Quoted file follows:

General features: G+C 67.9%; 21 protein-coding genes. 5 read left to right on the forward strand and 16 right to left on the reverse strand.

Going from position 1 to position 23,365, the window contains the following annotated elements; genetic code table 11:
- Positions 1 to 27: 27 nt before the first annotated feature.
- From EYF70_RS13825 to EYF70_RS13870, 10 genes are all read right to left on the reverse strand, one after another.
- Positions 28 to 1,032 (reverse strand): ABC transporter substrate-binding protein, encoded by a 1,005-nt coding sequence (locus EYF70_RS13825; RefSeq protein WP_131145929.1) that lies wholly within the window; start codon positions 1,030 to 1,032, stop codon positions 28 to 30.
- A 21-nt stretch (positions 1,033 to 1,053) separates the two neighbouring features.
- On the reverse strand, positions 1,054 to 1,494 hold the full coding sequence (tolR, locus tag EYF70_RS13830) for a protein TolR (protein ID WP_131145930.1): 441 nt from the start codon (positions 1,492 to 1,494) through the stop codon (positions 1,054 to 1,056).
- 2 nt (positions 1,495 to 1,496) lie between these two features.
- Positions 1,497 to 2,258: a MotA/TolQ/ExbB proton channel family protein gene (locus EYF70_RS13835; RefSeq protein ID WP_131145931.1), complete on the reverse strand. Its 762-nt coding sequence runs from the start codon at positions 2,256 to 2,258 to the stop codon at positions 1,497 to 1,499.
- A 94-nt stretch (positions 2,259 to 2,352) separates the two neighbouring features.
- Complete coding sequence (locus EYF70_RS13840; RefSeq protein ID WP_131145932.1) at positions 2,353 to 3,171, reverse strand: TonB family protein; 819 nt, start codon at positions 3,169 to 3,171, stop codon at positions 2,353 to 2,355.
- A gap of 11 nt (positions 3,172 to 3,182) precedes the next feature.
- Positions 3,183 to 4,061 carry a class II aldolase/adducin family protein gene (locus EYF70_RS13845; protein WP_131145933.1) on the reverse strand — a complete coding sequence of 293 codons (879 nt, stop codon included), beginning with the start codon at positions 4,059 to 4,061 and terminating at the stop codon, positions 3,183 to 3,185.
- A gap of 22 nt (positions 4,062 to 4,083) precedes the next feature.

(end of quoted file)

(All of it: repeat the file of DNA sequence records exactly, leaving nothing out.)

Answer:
General features: G+C 67.9%; 21 protein-coding genes. 5 read left to right on the forward strand and 16 right to left on the reverse strand.

Going from position 1 to position 23,365, the window contains the following annotated elements; genetic code table 11:
- Positions 1 to 27: 27 nt before the first annotated feature.
- From EYF70_RS13825 to EYF70_RS13870, 10 genes are all read right to left on the reverse strand, one after another.
- Positions 28 to 1,032 (reverse strand): ABC transporter substrate-binding protein, encoded by a 1,005-nt coding sequence (locus EYF70_RS13825; RefSeq protein WP_131145929.1) that lies wholly within the window; start codon positions 1,030 to 1,032, stop codon positions 28 to 30.
- A 21-nt stretch (positions 1,033 to 1,053) separates the two neighbouring features.
- On the reverse strand, positions 1,054 to 1,494 hold the full coding sequence (tolR, locus tag EYF70_RS13830) for a protein TolR (protein ID WP_131145930.1): 441 nt from the start codon (positions 1,492 to 1,494) through the stop codon (positions 1,054 to 1,056).
- 2 nt (positions 1,495 to 1,496) lie between these two features.
- Positions 1,497 to 2,258: a MotA/TolQ/ExbB proton channel family protein gene (locus EYF70_RS13835; RefSeq protein ID WP_131145931.1), complete on the reverse strand. Its 762-nt coding sequence runs from the start codon at positions 2,256 to 2,258 to the stop codon at positions 1,497 to 1,499.
- A 94-nt stretch (positions 2,259 to 2,352) separates the two neighbouring features.
- Complete coding sequence (locus EYF70_RS13840; RefSeq protein ID WP_131145932.1) at positions 2,353 to 3,171, reverse strand: TonB family protein; 819 nt, start codon at positions 3,169 to 3,171, stop codon at positions 2,353 to 2,355.
- A gap of 11 nt (positions 3,172 to 3,182) precedes the next feature.
- Positions 3,183 to 4,061 carry a class II aldolase/adducin family protein gene (locus EYF70_RS13845; protein WP_131145933.1) on the reverse strand — a complete coding sequence of 293 codons (879 nt, stop codon included), beginning with the start codon at positions 4,059 to 4,061 and terminating at the stop codon, positions 3,183 to 3,185.
- A gap of 22 nt (positions 4,062 to 4,083) precedes the next feature.